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FRA Testing

What You Need to Know About Federal Drug and Alcohol Testing

Federal drug & alcohol testing in the railroad industry must comply with DOT and FRA Federal regulations/procedures. This flier is a cooperative effort among the FRA, DOT, AAR, ASLRRA, ATDA, BLET, BRS, IBEW & UTU to provide covered service employees like you with the information you need to comply with Federal testing. Any other testing would be conducted under company authority.

  • DOT and FRA testing regulations (49 CFR Parts 40 and 219) apply to all employees covered under the hours of service law (e.g., train and engine employees, dispatchers, and signal employees).
  • Always conduct yourself in a business-like manner and do not joke or make fun of the collection process. Testing is part of your responsibilities as a safety-sensitive rail employee.
  • Follow the specimen collector's instructions; e.g., remove your coat and empty your pockets.
  • Be alert during the collection process and save the copies of the forms that are given to you.
  • The paper form that is used to record the testing information will identify whether the test is under Federal or company authority, and state the reason for the test. A special form is used for FRA post-accident testing.
  • Only the results of a Federal test (positive, adulterated or substituted drug test; positive alcohol test - concentration of 0.04 or more; or refusal) trigger Federal sanctions, which include engineer decertification under Part 240.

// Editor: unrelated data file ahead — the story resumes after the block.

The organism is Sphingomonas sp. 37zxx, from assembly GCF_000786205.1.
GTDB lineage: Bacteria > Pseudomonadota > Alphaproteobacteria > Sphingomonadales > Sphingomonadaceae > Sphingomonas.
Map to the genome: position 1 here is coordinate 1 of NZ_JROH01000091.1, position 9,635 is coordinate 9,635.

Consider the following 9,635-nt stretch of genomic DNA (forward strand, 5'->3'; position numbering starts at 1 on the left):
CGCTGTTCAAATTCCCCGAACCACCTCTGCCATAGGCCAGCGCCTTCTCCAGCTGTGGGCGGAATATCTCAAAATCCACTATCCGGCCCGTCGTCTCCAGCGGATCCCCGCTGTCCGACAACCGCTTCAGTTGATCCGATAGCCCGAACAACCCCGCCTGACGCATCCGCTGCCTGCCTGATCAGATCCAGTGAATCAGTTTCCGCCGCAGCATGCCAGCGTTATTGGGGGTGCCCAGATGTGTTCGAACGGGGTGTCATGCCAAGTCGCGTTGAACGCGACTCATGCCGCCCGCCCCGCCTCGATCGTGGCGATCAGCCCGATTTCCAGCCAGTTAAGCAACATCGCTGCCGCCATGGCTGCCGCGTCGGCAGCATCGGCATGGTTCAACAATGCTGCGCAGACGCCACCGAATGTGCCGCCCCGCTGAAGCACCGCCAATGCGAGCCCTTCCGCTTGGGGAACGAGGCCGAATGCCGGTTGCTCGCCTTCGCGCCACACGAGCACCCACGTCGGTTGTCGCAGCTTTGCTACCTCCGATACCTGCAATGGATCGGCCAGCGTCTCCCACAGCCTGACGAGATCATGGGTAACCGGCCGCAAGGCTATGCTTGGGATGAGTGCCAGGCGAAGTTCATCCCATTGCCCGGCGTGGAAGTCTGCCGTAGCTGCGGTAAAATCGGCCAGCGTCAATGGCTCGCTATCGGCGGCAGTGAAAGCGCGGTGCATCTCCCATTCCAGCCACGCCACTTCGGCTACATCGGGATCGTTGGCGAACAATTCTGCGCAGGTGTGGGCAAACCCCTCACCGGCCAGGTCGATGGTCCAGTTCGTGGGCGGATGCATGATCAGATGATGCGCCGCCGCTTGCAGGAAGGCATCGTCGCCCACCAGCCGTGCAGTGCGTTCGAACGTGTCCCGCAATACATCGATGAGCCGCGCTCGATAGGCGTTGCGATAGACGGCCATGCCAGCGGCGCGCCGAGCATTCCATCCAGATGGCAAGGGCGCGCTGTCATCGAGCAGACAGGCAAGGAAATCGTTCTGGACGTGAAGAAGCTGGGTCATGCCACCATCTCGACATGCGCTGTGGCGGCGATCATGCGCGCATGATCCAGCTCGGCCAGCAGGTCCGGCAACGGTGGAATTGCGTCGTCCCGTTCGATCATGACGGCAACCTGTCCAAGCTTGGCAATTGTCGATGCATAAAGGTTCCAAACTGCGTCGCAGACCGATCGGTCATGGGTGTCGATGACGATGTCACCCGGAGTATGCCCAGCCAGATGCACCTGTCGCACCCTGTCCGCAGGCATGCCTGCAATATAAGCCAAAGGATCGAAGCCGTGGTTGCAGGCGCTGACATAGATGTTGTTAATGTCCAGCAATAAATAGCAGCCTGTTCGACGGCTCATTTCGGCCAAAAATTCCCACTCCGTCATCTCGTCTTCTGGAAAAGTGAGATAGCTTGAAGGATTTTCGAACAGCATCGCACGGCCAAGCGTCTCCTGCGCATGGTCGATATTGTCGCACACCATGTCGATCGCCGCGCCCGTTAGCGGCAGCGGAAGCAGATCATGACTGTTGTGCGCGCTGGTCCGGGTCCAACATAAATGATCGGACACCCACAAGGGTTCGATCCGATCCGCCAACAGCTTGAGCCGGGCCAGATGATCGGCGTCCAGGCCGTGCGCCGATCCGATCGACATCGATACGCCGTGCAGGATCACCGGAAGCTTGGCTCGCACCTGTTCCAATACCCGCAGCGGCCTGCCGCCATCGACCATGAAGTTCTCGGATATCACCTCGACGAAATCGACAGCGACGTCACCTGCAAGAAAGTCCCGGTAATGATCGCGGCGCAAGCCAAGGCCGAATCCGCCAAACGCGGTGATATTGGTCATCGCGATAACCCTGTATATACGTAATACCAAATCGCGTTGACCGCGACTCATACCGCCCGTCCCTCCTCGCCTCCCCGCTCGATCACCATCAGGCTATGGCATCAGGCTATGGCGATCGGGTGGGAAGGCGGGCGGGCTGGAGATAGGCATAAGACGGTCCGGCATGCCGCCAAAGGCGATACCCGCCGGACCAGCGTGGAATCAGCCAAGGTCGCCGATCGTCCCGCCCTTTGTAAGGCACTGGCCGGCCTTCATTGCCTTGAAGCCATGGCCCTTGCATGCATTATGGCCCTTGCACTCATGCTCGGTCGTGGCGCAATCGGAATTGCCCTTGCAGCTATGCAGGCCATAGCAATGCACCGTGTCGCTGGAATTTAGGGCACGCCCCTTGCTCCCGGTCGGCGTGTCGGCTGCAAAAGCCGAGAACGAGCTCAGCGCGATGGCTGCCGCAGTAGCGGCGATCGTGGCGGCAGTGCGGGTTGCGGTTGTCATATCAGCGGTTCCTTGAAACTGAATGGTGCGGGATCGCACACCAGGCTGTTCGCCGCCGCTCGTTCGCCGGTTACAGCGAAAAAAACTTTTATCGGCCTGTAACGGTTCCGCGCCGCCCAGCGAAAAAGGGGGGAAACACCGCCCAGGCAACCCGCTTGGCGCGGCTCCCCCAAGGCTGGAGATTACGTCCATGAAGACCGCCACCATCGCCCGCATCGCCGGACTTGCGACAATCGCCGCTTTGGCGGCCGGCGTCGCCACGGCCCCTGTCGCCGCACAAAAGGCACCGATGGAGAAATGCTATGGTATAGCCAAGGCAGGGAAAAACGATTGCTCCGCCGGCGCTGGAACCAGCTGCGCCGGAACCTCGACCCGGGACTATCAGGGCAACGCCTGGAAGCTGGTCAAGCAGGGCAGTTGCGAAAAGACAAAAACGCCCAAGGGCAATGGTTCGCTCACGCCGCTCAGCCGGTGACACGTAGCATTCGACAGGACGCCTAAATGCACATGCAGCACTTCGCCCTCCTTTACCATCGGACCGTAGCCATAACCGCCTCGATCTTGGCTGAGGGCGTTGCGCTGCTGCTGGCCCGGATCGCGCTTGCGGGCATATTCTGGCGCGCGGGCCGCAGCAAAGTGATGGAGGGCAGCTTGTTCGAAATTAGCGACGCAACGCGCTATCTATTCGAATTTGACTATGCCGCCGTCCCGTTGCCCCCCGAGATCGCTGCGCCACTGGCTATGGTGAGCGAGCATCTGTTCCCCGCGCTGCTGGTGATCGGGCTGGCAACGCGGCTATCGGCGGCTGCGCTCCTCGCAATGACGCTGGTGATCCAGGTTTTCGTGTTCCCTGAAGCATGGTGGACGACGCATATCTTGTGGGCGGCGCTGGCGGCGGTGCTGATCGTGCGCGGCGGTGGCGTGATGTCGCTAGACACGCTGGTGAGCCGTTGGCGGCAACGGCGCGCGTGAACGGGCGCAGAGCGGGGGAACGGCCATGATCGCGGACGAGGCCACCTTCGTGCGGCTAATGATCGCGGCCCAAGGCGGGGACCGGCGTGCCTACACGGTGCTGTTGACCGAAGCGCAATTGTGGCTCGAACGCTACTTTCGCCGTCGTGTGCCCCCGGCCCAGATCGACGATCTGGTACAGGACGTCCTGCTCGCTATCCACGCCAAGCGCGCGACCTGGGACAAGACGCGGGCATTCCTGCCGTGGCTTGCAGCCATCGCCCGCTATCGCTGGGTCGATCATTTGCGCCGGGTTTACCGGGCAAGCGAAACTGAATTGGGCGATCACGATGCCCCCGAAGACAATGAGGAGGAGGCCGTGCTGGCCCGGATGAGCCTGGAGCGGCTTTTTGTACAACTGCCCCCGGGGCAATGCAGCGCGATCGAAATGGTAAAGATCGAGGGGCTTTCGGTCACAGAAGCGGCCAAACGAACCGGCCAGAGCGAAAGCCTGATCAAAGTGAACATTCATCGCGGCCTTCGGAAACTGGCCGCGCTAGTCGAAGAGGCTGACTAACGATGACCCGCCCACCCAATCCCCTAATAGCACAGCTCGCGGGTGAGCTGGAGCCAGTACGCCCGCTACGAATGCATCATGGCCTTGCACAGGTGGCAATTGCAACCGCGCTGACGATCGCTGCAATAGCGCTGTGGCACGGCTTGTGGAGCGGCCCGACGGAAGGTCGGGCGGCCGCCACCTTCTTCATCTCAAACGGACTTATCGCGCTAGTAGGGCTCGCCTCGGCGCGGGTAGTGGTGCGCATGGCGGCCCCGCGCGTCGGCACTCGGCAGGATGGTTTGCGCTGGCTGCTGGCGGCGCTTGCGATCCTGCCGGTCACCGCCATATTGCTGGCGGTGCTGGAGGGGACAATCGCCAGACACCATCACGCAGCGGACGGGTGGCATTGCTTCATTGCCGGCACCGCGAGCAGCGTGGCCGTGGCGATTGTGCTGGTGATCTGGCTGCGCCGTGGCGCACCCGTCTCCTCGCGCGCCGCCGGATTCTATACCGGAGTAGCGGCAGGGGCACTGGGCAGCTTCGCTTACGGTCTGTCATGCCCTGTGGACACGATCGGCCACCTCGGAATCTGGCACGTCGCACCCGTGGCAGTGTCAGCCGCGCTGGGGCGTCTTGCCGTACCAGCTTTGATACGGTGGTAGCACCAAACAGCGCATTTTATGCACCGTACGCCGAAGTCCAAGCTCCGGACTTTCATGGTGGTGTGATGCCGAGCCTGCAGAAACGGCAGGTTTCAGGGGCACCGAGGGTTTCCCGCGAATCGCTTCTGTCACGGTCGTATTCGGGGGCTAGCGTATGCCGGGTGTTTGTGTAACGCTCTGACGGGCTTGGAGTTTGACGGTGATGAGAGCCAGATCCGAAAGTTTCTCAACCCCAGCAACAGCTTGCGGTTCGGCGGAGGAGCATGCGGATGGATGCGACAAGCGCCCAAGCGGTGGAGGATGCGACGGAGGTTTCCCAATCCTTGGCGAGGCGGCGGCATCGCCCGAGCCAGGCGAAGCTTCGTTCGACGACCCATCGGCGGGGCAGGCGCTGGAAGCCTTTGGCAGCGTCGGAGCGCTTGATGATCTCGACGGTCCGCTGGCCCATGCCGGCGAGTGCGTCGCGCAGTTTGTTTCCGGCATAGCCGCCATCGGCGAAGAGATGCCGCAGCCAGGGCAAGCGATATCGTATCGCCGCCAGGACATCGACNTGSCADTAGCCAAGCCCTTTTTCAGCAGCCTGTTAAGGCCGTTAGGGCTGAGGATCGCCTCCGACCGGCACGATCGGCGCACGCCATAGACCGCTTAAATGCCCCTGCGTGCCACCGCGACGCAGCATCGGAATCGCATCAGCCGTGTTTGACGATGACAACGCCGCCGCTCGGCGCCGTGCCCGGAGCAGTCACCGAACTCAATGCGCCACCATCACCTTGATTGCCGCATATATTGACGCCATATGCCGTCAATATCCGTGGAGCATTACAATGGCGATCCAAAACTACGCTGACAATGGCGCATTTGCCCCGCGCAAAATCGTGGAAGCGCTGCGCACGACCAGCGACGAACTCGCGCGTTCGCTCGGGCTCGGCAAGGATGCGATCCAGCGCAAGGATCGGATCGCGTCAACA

• If you feel you have been wrongfully charged with a Federal drug or alcohol violation, you are entitled to a railroad hearing per 219.104 (c).
  • Testing for drugs requires a urine specimen. Testing for alcohol uses a breathalyzer or a saliva swab (blood is taken for FRA post-accident testing only).

Drug and Alcohol Prohibitions

You are in violation of Federal regulations if you are in possession of alcohol or illegal drugs while assigned to perform covered service; or if you use alcohol on duty; or within 4 hours of reporting for covered service; or after receiving notice to report (whichever is the lesser period). Use of illegal drugs is prohibited on or off-duty.

Alcohol Concentration Below 0.02: A railroad may not use a Federal test result below 0.02 for Federal or company action. Breathalyzers are not certified at levels below 0.02, so a test result below 0.02 is negative.

Alcohol Concentration 0.02 to 0.039: If you are on railroad property with an alcohol test result from 0.02 through 0.039, your test result is "positive" for alcohol, and the railroad must remove you from covered service for at least 8 hours. The railroad is not prohibited from taking further disciplinary action under company policy.

Alcohol Concentration 0.04 or More and/or Illegal/Unauthorized Drug Use: If you test positive for illegal or unauthorized drugs, and/or if you test positive for alcohol at 0.04 or higher, you are in "violation" of the Federal rules and the railroad must remove you from covered service. To be allowed to return to covered service, you must first:

  • Complete the Federal return-to-duty requirements, including evaluation by a Substance Abuse Professional and any recommended education and/or treatment; and have a negative result on your Federal return-to-duty test.